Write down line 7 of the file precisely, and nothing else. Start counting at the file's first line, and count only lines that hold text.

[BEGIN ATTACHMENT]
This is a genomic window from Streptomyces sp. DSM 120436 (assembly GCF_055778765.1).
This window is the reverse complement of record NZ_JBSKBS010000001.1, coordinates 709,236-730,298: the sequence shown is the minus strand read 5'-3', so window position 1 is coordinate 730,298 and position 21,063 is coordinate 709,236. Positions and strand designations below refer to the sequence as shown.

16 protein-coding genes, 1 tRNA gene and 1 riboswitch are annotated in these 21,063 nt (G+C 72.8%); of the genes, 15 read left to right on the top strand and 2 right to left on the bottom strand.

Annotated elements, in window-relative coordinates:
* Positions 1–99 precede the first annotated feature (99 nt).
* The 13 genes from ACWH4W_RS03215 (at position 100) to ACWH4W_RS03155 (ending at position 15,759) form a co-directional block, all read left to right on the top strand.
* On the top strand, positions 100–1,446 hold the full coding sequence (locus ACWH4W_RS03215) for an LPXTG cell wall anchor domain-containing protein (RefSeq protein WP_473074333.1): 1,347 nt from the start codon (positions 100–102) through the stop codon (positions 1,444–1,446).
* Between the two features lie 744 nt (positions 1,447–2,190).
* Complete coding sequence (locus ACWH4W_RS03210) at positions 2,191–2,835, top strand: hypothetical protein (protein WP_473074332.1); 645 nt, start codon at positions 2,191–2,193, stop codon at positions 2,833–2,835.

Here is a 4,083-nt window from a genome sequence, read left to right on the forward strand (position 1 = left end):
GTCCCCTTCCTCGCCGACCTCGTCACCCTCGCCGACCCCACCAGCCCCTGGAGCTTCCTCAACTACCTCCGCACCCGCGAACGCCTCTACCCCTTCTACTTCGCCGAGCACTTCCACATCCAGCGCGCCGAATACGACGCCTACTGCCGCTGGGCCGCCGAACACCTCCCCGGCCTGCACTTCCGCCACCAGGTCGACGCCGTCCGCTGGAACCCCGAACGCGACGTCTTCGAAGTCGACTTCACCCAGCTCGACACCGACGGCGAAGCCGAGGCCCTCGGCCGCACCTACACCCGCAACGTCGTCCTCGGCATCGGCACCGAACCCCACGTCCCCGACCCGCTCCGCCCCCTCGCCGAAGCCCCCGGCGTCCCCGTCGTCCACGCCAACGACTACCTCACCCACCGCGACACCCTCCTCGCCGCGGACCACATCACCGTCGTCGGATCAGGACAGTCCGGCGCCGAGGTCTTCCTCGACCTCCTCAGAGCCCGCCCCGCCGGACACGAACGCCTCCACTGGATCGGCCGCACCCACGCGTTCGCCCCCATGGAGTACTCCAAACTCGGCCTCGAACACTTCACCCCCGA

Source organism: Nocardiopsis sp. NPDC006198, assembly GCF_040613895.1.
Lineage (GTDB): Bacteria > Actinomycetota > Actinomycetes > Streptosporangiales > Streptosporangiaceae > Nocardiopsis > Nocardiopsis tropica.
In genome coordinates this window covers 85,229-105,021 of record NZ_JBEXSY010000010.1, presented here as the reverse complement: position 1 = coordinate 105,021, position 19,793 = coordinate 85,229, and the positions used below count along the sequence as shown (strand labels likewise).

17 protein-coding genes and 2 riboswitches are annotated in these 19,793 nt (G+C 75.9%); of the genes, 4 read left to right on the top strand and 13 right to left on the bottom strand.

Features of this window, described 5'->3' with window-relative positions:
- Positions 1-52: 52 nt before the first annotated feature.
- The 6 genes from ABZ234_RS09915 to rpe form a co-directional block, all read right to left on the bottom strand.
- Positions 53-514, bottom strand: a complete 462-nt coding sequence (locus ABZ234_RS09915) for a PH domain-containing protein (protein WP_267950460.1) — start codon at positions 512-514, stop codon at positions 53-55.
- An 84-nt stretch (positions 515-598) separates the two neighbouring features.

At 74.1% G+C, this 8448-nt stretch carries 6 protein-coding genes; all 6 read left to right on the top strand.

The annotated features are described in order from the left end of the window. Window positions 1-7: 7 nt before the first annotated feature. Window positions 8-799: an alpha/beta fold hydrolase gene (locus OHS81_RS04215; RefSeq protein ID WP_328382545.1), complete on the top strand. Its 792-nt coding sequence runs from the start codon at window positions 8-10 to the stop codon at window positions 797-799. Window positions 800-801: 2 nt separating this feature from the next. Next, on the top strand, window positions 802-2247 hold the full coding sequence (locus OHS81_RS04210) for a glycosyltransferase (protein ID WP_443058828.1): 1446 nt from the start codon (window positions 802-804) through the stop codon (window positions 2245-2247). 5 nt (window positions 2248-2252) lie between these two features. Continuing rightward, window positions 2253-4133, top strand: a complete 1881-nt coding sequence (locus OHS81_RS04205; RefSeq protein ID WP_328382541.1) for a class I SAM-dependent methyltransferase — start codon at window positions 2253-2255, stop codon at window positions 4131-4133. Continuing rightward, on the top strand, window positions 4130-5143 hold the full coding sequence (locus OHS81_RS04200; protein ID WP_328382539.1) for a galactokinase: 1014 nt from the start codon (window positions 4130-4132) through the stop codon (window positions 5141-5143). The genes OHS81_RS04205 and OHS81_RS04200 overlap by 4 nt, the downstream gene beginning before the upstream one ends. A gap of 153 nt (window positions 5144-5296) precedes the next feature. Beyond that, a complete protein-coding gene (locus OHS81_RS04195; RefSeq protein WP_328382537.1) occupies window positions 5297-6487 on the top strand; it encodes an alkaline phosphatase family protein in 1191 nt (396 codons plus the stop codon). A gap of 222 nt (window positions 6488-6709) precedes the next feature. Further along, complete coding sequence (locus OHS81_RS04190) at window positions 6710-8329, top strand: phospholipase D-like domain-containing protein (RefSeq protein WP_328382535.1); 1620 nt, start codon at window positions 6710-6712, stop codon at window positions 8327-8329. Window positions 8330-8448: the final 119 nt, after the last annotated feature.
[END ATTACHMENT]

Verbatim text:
* On the top strand, positions 100–1,446 hold the full coding sequence (locus ACWH4W_RS03215) for an LPXTG cell wall anchor domain-containing protein (RefSeq protein WP_473074333.1): 1,347 nt from the start codon (positions 100–102) through the stop codon (positions 1,444–1,446).